Kathryn Leigh Scott

From Wikipedia, the free encyclopedia
Jump to: navigation, search
Kathryn Leigh Scott
Kathryn Leigh Scott.jpg
Kathryn Leigh Scott in 2009
Born Marlene Kathryn Kringstad
(1943-01-26) January 26, 1943 (age 74)
Robbinsdale, Minnesota, U.S.
Occupation Actress, writer
Years active 1966–present
Spouse(s) Ben Martin (m. 1970–1990); divorced[1]
Geoff Miller (m. 1991–2011); his death

Kathryn Leigh Scott (born Marlene Kringstad;[2] January 26, 1943) is an American television and film actress who is best remembered for playing several roles on Dark Shadows.

Early life[edit]

Scott was born Marlene Kathryn Kringstad[3] in Robbinsdale, Minnesota to Ole and Hilda Sophie (née Karlsgodt) Kringstad,[3] both of Norwegian descent.[4]

Career[edit]

Upon arriving in New York City she changed her name to Kathryn Leigh Scott. In 1966, she was cast as Maggie Evans the waitress-turned-governess on the ABC-TV cult serial Dark Shadows. During her tenure at the show, she played Josette du Pres (a lover of Barnabas Collins {Jonathan Frid}, who committed suicide at Widow's Hill in 1795); Rachel Drummond (a governess in 1897); Kitty Soames (aka Lady Hampshire on the second half of the 1897 storyline); and Maggie Collins (aka Maggie Evans), who married Quentin Collins (David Selby) in "Parallel Time" (1970). She appeared in House of Dark Shadows, a MGM picture based on the Dark Shadows TV series in 1970. That same year in September, she decided to leave the show to move to France with her boyfriend, Time magazine photographer Ben Martin, whom she later married.[when?] A few months later, Dark Shadows ended its five-year run in April 1971.[citation needed]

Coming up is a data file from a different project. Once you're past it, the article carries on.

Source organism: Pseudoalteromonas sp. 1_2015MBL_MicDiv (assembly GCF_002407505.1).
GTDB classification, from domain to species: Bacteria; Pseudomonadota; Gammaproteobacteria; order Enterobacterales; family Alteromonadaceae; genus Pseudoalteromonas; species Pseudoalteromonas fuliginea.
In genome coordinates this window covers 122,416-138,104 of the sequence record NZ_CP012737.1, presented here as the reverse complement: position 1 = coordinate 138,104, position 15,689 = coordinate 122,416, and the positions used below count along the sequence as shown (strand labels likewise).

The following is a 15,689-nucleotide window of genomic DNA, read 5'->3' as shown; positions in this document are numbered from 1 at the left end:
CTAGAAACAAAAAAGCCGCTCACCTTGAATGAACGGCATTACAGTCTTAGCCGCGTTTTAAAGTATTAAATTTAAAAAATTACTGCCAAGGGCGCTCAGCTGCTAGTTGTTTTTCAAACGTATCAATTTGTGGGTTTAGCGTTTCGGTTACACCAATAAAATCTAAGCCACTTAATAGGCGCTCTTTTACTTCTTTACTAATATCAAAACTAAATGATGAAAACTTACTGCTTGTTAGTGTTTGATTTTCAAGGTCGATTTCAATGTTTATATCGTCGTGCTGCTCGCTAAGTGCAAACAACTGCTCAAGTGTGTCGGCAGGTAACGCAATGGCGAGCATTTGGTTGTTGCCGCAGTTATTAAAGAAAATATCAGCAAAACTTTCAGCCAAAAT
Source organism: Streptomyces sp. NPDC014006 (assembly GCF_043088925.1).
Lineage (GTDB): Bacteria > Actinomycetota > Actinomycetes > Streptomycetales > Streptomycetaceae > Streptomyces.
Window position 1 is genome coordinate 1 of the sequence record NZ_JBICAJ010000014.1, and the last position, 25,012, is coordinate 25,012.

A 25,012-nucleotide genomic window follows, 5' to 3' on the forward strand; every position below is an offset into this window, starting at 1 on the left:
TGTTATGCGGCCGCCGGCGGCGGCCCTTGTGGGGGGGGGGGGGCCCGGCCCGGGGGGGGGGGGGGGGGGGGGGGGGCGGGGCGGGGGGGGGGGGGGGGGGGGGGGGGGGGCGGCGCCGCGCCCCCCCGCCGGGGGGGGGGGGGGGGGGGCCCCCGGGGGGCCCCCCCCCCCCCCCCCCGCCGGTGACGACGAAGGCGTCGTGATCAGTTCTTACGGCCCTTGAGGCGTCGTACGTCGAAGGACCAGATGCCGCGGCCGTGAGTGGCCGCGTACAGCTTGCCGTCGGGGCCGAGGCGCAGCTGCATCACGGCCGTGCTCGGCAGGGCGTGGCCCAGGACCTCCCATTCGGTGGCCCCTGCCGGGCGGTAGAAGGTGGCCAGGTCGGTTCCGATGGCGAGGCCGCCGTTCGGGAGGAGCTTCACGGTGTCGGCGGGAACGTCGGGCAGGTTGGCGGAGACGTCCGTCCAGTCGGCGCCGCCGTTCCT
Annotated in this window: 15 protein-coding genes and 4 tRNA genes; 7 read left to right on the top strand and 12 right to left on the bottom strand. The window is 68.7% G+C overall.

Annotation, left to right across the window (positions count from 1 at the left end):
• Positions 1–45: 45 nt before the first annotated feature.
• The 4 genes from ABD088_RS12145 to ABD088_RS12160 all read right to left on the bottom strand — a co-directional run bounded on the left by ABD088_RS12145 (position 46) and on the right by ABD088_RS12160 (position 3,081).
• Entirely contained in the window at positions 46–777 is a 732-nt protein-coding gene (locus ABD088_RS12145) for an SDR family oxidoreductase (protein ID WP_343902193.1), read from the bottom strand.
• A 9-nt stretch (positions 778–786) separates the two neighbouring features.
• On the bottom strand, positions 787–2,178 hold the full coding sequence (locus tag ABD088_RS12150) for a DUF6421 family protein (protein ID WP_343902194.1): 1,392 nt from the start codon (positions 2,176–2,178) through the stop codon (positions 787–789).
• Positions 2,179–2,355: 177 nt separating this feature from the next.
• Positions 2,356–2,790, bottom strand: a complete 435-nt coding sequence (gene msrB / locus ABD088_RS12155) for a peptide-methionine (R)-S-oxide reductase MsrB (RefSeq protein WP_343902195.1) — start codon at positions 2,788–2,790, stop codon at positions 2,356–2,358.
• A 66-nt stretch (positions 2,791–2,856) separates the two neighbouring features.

After Dark Shadows she made guest appearances on such TV shows as Dallas, Police Squad!, Dynasty, Quincy, Magnum, P.I., Cagney and Lacey, Matlock, The Incredible Hulk, The A-Team, and Star Trek: The Next Generation. She also appeared in films, such as The Great Gatsby and Brannigan. In 1979, she co-starred in the short-lived CBS series Big Shamus, Little Shamus with Brian Dennehy. In 1983, she co-starred in Philip Marlowe, Private Eye with Powers Boothe on HBO until 1986.[citation needed]

In 2013, Kathryn was reunited with her Dark Shadows co-stars Jerry Lacy and Lara Parker in the feature film Doctor Mabuse, written and directed by Ansel Faraj. The film was released in May.

Kathryn is a volunteer national spokesperson for CurePSP, a foundation dedicated to research into progressive supranuclear palsy and other Parkinson's Plus diseases. She has written "Last Dance At the Savoy," "The Happy Hours," "Now With You, Now Without" and "A Welcome Respite" about caregiving.

She is the author of the Jinx Fogarty mystery series: "Down And Out in Beverly Heels" and "Jinxed (In Hollywood)". She's also written the paranormal mystery, "Dark Passages."

Pomegranate Press[edit]

In 1986 she founded Pomegranate Press, which published her books about Dark Shadows and other books including "The Bunny Years" about the 25-year history of Playboy Bunnies, and coffee table books on film art. Her Pomegranate Press has also published a number of books by other authors, mainly nonfiction entertainment titles. Today, she continues to work as an actress (Three Christs with Richard Gere, 2017) and writer ("Last Dance At the Savoy, "Now With You, Now Without" published by Grand Harbor). She reprised a number of her Dark Shadows roles in a series of audio dramas. Scott co-wrote (with Jim Pierson) Dark Shadows: Return to Collinwood, an updated retrospective on the original series, the Tim Burton remake with Johnny Depp, Dark Shadows, in which Scott has a cameo role. The book was released on April 3, 2012 via Pomegranate Press.[5]

Personal life[edit]

She married her first husband, photographer Ben Martin in 1971. They divorced in 1990, although the two remained business partners in Pomegranate Press.[1] Martin died in February 2017.[6]

In 1991, she married Los Angeles magazine founder Geoff Miller. She and Miller remained together until his death in 2011 of progressive supranuclear palsy.[7][8]

Filmography[edit]

References[edit]

External links[edit]